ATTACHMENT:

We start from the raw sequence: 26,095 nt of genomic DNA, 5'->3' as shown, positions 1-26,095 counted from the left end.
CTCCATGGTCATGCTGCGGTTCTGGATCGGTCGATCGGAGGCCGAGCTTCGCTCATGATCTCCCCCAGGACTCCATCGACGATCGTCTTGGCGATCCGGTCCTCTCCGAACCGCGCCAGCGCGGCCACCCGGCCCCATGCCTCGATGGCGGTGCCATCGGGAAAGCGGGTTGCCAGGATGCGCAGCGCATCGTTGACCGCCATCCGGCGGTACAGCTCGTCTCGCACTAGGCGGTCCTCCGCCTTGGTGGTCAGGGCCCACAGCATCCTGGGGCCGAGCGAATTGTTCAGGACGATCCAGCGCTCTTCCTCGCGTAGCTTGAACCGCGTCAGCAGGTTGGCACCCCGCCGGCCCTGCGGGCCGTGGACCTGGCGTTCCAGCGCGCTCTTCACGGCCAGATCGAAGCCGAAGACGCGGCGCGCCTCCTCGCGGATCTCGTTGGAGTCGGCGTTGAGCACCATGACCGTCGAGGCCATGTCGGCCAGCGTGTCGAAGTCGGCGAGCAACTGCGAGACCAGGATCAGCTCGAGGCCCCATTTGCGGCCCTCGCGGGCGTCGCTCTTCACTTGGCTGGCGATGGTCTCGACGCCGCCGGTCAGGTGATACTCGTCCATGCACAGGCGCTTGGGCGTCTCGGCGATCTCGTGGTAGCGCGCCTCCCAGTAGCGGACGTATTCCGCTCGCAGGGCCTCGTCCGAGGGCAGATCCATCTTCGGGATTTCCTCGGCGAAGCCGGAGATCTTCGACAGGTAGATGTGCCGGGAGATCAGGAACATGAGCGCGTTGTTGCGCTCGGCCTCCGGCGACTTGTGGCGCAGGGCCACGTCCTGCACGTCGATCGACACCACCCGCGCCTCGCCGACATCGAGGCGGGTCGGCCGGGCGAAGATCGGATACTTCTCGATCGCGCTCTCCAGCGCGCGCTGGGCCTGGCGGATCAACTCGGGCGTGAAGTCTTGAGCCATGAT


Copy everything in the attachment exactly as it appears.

We start from the raw sequence: 26,095 nt of genomic DNA, 5'->3' as shown, positions 1-26,095 counted from the left end.
CTCCATGGTCATGCTGCGGTTCTGGATCGGTCGATCGGAGGCCGAGCTTCGCTCATGATCTCCCCCAGGACTCCATCGACGATCGTCTTGGCGATCCGGTCCTCTCCGAACCGCGCCAGCGCGGCCACCCGGCCCCATGCCTCGATGGCGGTGCCATCGGGAAAGCGGGTTGCCAGGATGCGCAGCGCATCGTTGACCGCCATCCGGCGGTACAGCTCGTCTCGCACTAGGCGGTCCTCCGCCTTGGTGGTCAGGGCCCACAGCATCCTGGGGCCGAGCGAATTGTTCAGGACGATCCAGCGCTCTTCCTCGCGTAGCTTGAACCGCGTCAGCAGGTTGGCACCCCGCCGGCCCTGCGGGCCGTGGACCTGGCGTTCCAGCGCGCTCTTCACGGCCAGATCGAAGCCGAAGACGCGGCGCGCCTCCTCGCGGATCTCGTTGGAGTCGGCGTTGAGCACCATGACCGTCGAGGCCATGTCGGCCAGCGTGTCGAAGTCGGCGAGCAACTGCGAGACCAGGATCAGCTCGAGGCCCCATTTGCGGCCCTCGCGGGCGTCGCTCTTCACTTGGCTGGCGATGGTCTCGACGCCGCCGGTCAGGTGATACTCGTCCATGCACAGGCGCTTGGGCGTCTCGGCGATCTCGTGGTAGCGCGCCTCCCAGTAGCGGACGTATTCCGCTCGCAGGGCCTCGTCCGAGGGCAGATCCATCTTCGGGATTTCCTCGGCGAAGCCGGAGATCTTCGACAGGTAGATGTGCCGGGAGATCAGGAACATGAGCGCGTTGTTGCGCTCGGCCTCCGGCGACTTGTGGCGCAGGGCCACGTCCTGCACGTCGATCGACACCACCCGCGCCTCGCCGACATCGAGGCGGGTCGGCCGGGCGAAGATCGGATACTTCTCGATCGCGCTCTCCAGCGCGCGCTGGGCCTGGCGGATCAACTCGGGCGTGAAGTCTTGAGCCATGAT